First Snow, Rocky Mountain National Park  © Andrew Lockwood 2017

First Snow, Rocky Mountain National Park

© Andrew Lockwood 2017

The snow continued to fall throughout the day and turned our fall trip into a winter wonderland. We decided to make the trek back up to our location from the night before and photograph the difference 12 hours had made. Upon arrival the area seemed to be a completely different location. We arrived early enough to explore farther up the trail to Dream Lake which sits under Hallet Peak, a beautiful steep face that juts into the sky. Dream Lake lived up to its name. The snow was completely untouched and the wind had died down from the previous night, offering a perfect reflection of Hallet peak in the glassy water.

Living The Dream, Rocky Mountain National Park  © Andrew Lockwood 2017

Living The Dream, Rocky Mountain National Park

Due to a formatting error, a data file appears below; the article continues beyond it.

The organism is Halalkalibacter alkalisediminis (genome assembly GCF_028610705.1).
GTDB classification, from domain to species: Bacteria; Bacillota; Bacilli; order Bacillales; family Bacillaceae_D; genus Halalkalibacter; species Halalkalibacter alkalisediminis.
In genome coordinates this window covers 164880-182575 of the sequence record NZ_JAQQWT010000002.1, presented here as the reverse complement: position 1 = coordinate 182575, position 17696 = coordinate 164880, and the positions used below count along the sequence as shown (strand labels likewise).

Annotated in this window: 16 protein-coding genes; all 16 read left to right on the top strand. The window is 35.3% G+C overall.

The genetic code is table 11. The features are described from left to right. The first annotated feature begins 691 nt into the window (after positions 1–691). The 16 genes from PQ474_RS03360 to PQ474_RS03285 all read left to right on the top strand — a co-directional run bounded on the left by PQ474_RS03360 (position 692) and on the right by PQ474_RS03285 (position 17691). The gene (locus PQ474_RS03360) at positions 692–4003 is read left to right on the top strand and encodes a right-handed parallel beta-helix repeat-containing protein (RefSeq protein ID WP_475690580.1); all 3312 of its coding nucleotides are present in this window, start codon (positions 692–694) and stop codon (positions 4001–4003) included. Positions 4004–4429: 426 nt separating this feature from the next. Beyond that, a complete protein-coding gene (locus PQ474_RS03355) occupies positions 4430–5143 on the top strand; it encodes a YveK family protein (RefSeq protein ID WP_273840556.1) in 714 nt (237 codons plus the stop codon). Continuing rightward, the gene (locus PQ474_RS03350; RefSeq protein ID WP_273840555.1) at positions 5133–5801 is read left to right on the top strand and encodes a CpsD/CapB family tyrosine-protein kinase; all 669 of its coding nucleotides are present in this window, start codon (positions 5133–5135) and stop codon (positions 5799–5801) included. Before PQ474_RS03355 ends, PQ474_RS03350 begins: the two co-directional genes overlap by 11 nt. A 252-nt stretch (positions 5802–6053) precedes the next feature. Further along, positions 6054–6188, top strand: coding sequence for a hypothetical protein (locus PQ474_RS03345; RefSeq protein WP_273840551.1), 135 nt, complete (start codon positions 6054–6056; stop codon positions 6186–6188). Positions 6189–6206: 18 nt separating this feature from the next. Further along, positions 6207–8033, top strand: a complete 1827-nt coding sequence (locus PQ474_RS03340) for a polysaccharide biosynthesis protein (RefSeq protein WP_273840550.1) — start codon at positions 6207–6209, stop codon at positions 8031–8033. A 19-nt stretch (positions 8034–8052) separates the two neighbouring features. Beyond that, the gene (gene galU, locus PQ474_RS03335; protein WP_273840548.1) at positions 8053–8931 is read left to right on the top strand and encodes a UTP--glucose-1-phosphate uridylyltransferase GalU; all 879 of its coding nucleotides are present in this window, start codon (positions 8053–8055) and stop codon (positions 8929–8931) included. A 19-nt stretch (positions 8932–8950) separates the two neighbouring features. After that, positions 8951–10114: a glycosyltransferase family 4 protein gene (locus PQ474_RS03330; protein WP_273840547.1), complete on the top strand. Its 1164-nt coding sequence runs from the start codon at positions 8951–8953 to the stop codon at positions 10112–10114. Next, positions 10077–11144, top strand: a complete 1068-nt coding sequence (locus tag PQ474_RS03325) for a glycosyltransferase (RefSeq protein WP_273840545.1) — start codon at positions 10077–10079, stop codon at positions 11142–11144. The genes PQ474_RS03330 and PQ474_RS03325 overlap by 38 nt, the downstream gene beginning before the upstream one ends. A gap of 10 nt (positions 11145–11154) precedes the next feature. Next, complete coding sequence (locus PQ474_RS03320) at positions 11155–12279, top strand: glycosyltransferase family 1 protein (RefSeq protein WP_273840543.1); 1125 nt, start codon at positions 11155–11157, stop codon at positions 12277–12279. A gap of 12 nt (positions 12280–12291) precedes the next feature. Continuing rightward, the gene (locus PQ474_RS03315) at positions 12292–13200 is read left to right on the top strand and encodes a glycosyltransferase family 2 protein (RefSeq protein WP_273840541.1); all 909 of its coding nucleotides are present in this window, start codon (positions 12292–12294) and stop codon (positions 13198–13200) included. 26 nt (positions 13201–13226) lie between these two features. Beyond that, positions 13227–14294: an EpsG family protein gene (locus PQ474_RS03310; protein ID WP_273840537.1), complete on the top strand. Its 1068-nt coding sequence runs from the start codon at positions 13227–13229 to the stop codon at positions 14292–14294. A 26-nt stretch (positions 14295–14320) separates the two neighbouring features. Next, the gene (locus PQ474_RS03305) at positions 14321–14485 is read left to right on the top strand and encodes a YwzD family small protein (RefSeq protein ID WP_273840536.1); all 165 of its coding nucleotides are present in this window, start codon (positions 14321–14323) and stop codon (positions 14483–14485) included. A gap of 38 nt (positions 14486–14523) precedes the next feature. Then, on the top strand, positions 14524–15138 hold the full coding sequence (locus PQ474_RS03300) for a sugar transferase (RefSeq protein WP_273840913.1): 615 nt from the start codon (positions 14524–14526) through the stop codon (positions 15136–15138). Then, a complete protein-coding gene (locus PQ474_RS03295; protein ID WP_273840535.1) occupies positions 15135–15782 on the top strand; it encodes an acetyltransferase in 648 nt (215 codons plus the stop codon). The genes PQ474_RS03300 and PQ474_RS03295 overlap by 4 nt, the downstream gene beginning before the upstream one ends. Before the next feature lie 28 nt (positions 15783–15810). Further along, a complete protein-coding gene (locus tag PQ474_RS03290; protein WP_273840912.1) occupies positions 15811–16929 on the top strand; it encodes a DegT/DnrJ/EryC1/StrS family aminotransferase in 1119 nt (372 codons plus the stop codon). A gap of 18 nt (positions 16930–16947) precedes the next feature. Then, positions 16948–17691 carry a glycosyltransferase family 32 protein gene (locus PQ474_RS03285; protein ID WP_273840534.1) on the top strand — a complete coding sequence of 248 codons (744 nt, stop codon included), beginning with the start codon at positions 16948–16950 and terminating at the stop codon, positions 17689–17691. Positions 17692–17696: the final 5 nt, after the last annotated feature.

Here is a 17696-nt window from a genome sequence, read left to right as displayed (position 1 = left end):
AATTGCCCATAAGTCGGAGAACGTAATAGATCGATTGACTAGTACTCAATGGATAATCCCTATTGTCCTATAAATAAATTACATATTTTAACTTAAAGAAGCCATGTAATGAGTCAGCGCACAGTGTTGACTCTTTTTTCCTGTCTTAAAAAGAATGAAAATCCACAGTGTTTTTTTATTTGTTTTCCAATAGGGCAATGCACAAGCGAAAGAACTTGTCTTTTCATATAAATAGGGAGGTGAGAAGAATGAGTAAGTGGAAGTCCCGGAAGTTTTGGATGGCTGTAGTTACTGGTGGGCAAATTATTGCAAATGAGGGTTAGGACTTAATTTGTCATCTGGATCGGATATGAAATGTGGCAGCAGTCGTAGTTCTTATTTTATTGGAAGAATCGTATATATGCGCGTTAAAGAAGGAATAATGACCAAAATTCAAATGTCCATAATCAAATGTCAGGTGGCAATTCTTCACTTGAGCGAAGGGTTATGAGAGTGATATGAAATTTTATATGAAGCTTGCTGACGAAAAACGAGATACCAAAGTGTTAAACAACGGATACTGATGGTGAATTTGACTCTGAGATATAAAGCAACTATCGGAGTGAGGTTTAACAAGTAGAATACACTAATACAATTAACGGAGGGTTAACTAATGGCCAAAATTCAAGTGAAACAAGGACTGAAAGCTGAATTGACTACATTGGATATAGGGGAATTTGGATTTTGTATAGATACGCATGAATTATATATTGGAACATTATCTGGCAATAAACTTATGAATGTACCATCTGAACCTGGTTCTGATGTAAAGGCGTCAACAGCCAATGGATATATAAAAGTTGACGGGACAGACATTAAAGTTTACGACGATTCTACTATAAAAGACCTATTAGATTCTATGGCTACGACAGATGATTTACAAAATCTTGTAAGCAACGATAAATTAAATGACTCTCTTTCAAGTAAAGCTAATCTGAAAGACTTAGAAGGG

© Andrew Lockwood 2017

With "sunset" fast approaching we headed back down the mountain to our previous location. Longs Peak had been engulfed by a stretch of low hanging clouds. Thankfully we caught a bit of luck and the clouds broke to reveal the peak before the light was gone. The following images show an interesting game of hide and seek as the clouds and low lying fog fluctuated, revealing different parts of the mountain.

Through The Fog, Rocky Mountain National Park  © Andrew Lockwood 2017

Through The Fog, Rocky Mountain National Park

© Andrew Lockwood 2017

Balance, Rocky Mountain National Park   © Andrew Lockwood 2017

Balance, Rocky Mountain National Park 

© Andrew Lockwood 2017

Island In The Sky, Rocky Mountain National Park  © Andrew Lockwood 2017